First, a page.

Civil Society Forum of the Western Balkans
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Western Balkan Local Communities in the Process of European Integration. Show me that you care

13.11.2019
Photo: Aleksandar Anđić / European Movement in Serbia

 

If we want Western Balkans to advance in their aspirations for European Union membership, much more is required, both from the WB and the EU. Currently, however, neither seems able or willing to provide more.

But just in case, when the topic becomes more important – and it is destined to become – let us not forget that this is a process that requires profound social change, engagement by all social groups and support from the citizens. In addition, it requires strong EU commitment and backing every step of the way. At the moment, these preconditions are not being fulfilled and are rarely taken into consideration.

The process is deliberated at the geopolitical and technical level and while both are necessary and logical, this blurs the picture and the end goal of the game. EU integration should create stability and security, but it should also advance European values and the quality of life of everyone involved.

This is where local communities in the broadest possible sense have to become key players. They are currently rarely consulted or involved in the accession process, their capacities (meaning human resources, understanding and knowledge) are inadequate, and they have moderate access to EU funds since local self-governments are prone to concluding that EU accession is something that takes place in Brussels and in the capitals. Finally, citizens do not see the connection between EU integration and the quality of life, improvements in the social welfare system, education system, employment, etc.

WB6 countries face a number of serious social and demographic issues: from high levels of unemployment (only 44% of working age population is actually engaged in work[1]), which is particularly worrisome among youth (reaching 55% in Kosovo), social exclusion and poverty higher than in Central and Eastern Europe, income inequality among the highest in Europe, poor access to safety nets and necessary social services, to massive emigration (230,000 people left the region in the past year[2]) and rural deprivation combined with the lack of overall security and rule of law.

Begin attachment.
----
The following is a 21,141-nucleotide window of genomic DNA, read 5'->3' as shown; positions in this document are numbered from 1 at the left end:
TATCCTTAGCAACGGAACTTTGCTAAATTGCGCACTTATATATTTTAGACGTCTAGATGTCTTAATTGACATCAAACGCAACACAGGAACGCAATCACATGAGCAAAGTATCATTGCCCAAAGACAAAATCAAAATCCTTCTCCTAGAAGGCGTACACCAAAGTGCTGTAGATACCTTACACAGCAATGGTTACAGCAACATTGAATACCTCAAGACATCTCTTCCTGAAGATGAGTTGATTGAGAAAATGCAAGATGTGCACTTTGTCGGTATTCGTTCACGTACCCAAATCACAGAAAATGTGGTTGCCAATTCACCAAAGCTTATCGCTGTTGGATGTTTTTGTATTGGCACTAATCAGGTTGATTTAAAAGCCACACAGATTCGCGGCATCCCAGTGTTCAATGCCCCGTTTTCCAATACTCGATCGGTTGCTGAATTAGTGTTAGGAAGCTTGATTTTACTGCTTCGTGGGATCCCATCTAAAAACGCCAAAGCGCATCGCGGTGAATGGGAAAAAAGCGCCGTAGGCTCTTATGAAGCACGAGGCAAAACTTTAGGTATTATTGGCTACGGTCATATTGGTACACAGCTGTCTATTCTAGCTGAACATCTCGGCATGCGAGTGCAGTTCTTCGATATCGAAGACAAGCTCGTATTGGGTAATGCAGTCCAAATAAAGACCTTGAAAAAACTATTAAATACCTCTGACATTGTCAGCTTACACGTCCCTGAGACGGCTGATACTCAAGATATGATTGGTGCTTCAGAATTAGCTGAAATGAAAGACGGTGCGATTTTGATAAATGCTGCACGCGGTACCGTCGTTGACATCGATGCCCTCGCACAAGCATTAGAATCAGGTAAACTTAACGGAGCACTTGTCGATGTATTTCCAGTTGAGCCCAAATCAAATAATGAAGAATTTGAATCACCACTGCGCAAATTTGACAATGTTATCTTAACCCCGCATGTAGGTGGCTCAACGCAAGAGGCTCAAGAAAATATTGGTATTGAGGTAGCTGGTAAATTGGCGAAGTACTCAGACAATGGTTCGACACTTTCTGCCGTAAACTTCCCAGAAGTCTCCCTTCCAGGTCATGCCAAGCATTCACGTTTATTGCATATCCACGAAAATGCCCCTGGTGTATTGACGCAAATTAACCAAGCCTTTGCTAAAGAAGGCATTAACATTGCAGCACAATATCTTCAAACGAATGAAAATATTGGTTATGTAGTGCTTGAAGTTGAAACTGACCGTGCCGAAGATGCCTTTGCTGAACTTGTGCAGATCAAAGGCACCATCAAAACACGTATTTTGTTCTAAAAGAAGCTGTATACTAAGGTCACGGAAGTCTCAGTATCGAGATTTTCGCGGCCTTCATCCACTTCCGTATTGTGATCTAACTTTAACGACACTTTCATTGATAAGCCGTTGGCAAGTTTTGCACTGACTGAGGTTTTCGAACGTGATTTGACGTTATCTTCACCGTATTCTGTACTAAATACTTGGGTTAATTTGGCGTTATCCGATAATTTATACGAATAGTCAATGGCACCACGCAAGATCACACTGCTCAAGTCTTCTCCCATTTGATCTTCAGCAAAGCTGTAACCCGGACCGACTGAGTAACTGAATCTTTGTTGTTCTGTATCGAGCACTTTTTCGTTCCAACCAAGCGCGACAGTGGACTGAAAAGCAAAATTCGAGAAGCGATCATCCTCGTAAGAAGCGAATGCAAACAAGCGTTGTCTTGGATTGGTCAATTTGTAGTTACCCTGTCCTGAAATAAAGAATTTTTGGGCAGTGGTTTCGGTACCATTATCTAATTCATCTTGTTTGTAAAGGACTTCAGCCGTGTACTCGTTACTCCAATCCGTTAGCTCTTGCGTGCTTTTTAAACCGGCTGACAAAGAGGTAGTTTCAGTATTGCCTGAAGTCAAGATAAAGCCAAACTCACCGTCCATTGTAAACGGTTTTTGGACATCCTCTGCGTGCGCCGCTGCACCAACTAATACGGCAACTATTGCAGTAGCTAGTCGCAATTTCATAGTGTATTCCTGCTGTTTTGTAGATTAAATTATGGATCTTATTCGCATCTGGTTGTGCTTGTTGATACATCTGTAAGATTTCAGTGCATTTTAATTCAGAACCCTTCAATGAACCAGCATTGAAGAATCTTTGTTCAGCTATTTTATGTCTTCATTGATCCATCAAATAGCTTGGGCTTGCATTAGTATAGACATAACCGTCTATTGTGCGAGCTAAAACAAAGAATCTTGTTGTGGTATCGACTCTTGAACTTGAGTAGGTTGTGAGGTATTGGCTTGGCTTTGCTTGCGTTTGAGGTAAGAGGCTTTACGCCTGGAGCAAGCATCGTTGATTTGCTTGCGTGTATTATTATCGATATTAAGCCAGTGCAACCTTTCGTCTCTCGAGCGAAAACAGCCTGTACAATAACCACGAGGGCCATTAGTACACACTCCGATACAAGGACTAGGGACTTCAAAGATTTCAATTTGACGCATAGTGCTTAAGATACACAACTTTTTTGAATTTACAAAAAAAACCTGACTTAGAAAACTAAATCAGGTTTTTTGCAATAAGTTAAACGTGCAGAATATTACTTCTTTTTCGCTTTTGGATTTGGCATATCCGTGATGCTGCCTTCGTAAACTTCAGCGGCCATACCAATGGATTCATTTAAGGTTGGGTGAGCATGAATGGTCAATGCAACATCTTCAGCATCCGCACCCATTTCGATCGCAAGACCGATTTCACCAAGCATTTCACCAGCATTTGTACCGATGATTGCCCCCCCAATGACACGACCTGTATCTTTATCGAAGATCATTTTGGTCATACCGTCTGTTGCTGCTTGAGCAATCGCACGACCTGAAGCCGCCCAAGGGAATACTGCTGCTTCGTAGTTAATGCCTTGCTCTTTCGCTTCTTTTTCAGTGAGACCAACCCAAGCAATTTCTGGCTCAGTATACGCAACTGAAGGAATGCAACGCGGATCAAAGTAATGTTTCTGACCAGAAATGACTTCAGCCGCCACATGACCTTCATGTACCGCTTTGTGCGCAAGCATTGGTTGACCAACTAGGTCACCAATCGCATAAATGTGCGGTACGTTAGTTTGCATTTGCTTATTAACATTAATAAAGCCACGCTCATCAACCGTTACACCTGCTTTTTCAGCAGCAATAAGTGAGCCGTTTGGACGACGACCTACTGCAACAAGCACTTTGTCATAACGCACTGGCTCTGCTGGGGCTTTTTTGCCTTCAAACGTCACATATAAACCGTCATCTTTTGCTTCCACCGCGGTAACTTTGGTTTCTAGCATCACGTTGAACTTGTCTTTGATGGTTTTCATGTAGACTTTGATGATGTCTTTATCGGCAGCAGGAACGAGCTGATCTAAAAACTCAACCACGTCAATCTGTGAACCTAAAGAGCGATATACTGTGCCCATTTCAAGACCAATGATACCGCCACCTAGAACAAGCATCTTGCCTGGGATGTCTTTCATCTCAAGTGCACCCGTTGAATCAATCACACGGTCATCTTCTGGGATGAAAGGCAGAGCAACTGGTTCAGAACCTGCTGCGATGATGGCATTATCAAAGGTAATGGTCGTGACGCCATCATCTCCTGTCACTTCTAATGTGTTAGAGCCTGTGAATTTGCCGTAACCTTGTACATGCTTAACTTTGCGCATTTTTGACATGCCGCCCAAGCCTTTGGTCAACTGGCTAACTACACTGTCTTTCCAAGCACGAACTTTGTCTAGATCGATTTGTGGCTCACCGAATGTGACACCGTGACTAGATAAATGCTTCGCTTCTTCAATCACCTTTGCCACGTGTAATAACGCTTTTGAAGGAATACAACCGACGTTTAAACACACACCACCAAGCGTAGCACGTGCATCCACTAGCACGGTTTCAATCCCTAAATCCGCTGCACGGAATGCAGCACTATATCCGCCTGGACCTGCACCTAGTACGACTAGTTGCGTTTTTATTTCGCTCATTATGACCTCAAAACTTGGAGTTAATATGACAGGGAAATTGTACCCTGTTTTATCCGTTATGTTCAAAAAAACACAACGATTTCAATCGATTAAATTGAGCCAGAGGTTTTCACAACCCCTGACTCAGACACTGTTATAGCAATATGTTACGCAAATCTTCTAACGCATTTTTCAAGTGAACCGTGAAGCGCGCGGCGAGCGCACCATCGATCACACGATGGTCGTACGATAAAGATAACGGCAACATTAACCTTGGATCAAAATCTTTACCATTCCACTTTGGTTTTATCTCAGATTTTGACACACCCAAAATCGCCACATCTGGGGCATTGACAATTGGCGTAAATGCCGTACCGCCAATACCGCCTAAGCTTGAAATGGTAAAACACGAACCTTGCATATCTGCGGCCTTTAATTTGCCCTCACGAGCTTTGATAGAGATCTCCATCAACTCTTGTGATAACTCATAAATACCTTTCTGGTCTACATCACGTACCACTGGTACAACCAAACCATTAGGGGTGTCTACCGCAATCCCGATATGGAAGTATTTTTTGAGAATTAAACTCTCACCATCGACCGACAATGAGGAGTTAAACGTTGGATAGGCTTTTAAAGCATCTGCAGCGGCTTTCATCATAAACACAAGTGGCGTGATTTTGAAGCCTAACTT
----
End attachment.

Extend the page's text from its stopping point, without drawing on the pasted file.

In the paper Western Balkan Local Communities in the Process of European Integration we argue that these issues need to be addressed quickly and with more vigour, attention, and – funds. Strengthening genuine involvement at the local level and tackling existing problems through a truly reinforced social dimension of European integration would serve as proof that the EU values are crucial in the accession process, and in practice, and that this process is, essentially, human.

Letting the Balkans know it cares, the EU sends a strong and important message, one that could prove to be more powerful of a tool then necessary conditionality or other alternative models, and win peoples’ minds and hearts.

 

[1]Raising uncertainties, Western Balkans regular economic report, No 16, Fall 201, World Bank

[2]https://balkaninsight.com/2019/10/07/can-europe-help-the-balkans-keep-its-young-emigrants/